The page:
Young Actors Theater captures essence of ‘Les Miserables’

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Some stories are retold for the simple fact that they are timeless. 

Timeless in the sense that the struggle, the victory, the humanity (or lack of) mirrors the present. Whatever inspires Young Actors Theater director Jean Isaac to direct the play she describes as “close to her heart,” the current production at Cuyamaca College is a stirring showcase of young talent and dedication.

Some stories are retold for the simple fact that they are timeless. 

Timeless in the sense that the struggle, the victory, the humanity (or lack of) mirrors the present. Whatever inspires Young Actors Theater director Jean Isaac to direct the play she describes as “close to her heart,” the current production at Cuyamaca College is a stirring showcase of young talent and dedication.

Located in Spring Valley, Young Actors Theater offers classes and training at their facility as well as after school programs in local elementary schools. Young Actors Theater will do six musicals this year, with opportunity for actors from ages 7-26. Gerardo Flores, a theater student at University of San Diego, plays the leading role of Jean Valjean with depth and conviction. Flores began acting in Tijuana, where he resides. 

He said creating collaborative works in the theater, especially ones with themes and issues involving community, like “Les Miserables” is his passion.  At 22, he is one of the older cast members, but star quality is apparent in each of the cast.

Shannon Prendergast, 15, who is a self-described adrenaline junkie, hooked on the electricity-jolting feeling she gets performing, plays Fantine. Prendergast captures the sadness of the doomed Fantine like a seasoned thespian. Cosette’s character is brought to life by 18-year-old Isabella Lenhoff who has been singing and dancing since she was a toddler. 

Her love of the stage apparent like the other actors who stood and sang on the stage like their lives depended on it. Lenhoff will take on the role of the Sandy Olsson in Young Actors Theater’s August production of Grease. Steele Canyon senior and National Youth Arts award-winner Katee Drysdale, great-niece of Hall of Fame pitcher Don Drysdale, animates tragic character Epoinine so melodically and transcendently, theater goers would not know she came from a sports family and turned to theater because, she said wasn’t good at sports and she felt theater was the only other option. The cast members, pre- and post-production, interact effortlessly like a family.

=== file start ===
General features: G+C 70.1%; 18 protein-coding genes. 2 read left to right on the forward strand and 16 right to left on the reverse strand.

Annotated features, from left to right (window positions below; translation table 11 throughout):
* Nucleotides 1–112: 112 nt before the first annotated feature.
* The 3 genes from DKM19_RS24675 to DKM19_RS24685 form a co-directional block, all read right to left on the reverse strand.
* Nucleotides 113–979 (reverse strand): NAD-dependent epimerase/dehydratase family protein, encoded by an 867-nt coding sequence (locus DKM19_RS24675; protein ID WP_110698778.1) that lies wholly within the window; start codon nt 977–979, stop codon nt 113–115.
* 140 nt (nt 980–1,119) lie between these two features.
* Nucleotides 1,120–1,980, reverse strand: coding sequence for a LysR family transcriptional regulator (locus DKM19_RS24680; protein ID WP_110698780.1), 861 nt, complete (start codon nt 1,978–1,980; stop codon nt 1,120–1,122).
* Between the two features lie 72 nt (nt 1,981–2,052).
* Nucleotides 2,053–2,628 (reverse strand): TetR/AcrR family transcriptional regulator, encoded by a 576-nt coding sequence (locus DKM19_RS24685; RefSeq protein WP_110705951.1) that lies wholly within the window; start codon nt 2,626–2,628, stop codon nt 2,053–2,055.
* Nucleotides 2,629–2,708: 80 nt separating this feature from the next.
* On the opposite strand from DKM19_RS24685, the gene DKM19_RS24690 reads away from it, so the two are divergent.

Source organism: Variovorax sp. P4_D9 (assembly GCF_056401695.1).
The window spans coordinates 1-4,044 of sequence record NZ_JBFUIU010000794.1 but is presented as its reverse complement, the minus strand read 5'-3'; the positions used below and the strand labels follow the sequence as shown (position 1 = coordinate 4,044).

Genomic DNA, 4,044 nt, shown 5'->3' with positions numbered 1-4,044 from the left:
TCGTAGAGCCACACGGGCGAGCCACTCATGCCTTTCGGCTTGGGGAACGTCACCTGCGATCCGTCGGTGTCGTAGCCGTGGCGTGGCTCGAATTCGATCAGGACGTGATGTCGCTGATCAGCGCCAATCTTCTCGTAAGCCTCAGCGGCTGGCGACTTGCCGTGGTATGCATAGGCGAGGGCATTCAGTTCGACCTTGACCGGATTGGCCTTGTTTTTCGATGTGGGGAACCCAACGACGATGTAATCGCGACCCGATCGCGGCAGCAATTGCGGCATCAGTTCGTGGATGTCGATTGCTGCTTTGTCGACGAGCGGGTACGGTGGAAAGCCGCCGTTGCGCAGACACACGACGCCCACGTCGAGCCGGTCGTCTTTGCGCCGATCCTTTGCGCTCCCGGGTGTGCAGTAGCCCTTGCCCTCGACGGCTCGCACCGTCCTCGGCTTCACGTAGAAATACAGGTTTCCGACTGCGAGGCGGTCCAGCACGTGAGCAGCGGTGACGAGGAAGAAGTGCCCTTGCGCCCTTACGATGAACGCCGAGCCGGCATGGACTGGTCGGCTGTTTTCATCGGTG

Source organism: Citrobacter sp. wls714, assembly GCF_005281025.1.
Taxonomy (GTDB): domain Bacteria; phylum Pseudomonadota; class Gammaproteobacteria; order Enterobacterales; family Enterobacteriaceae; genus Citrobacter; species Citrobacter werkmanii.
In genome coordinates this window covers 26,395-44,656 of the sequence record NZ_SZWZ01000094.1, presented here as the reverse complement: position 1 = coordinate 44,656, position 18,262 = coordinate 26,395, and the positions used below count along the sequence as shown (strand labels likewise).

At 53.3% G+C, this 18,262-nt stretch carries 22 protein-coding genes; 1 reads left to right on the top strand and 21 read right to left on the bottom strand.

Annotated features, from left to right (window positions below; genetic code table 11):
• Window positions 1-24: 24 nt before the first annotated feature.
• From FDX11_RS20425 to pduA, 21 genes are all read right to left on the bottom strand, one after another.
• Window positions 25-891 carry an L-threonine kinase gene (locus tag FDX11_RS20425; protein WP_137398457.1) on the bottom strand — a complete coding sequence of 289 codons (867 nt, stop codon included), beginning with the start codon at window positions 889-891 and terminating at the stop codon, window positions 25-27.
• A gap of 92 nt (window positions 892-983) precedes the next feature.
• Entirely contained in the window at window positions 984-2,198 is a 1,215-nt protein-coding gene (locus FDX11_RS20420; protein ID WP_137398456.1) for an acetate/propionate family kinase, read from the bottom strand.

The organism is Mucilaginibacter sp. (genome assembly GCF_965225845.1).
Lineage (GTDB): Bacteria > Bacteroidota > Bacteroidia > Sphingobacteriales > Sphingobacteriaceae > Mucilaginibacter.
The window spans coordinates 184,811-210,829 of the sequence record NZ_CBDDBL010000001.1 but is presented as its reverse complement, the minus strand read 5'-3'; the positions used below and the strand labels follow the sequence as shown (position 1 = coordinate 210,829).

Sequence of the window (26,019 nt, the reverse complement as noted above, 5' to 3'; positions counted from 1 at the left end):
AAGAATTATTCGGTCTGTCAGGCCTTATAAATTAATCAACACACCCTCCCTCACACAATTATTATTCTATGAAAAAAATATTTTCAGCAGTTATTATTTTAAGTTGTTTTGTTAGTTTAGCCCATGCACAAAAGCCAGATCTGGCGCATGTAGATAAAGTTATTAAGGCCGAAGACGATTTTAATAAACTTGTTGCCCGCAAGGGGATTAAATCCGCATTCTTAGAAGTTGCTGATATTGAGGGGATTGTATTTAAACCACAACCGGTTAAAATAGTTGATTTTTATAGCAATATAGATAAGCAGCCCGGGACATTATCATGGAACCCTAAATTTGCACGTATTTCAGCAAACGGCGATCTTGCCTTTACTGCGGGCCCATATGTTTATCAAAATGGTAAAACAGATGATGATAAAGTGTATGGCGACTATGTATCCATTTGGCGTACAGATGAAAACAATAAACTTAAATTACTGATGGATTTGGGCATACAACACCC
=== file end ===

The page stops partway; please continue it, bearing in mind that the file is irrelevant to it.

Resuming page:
“All my good friends are here,” Drysdale said. 

Her cast member nodded in agreement. Drysdale and other Young Actors Theater stars, participate as counselors in camps eight hours a day, then rehearse for productions for up to four hours more. 

Younger cast members like 10-year-old Ryan Singer, who played Gavroche in “Les Miserables”, agree that the work required ends up paying enduring dividends. 

“Young Actors Theater is such a great place,” he said. “The directors are nice and helpful, and I’ve made a lot of good friends. It’s fun to pretend you’re someone else.”

They sound a lot like other young people who have found, by accident or by intention, a group, a team, a purpose that fulfills them and powers their momentum toward a bright future.

A stark contrast to the characters they are playing, something that every member the Young Actors Theater “Les Miserables” cast and crew knows. As evident in the compelling performance, some connection to the characters exists, as theater productions will mean something different to everyone. Common threads in this production were undeniable as the audience stood in ovation immediately following the epilogue, when the entire cast sang in unison, on stage as well as flanking the audience on both sides of the theater.

The artists are on their way up, the stage could be bigger and there would still be talent overflowing it, and the production is impressive with the actors doing a profound job of moving the audience into empathy, melancholy, affront, and of course, hope.

With four more performances to go, this play is well worth watching and the young actors bring their all into the production of this award winning play and movie with the integrity and professionalism that it deserves. As challenging of a production such as this is, it is met head on by this group of talented young performers that will not leave you miserable.

“Les Miserables” runs from Thursday, August 1 to Sunday, August 4. Tickets run from $15 – $18. 

For more information, visit www.Young ActorsTheatersandiego.org.

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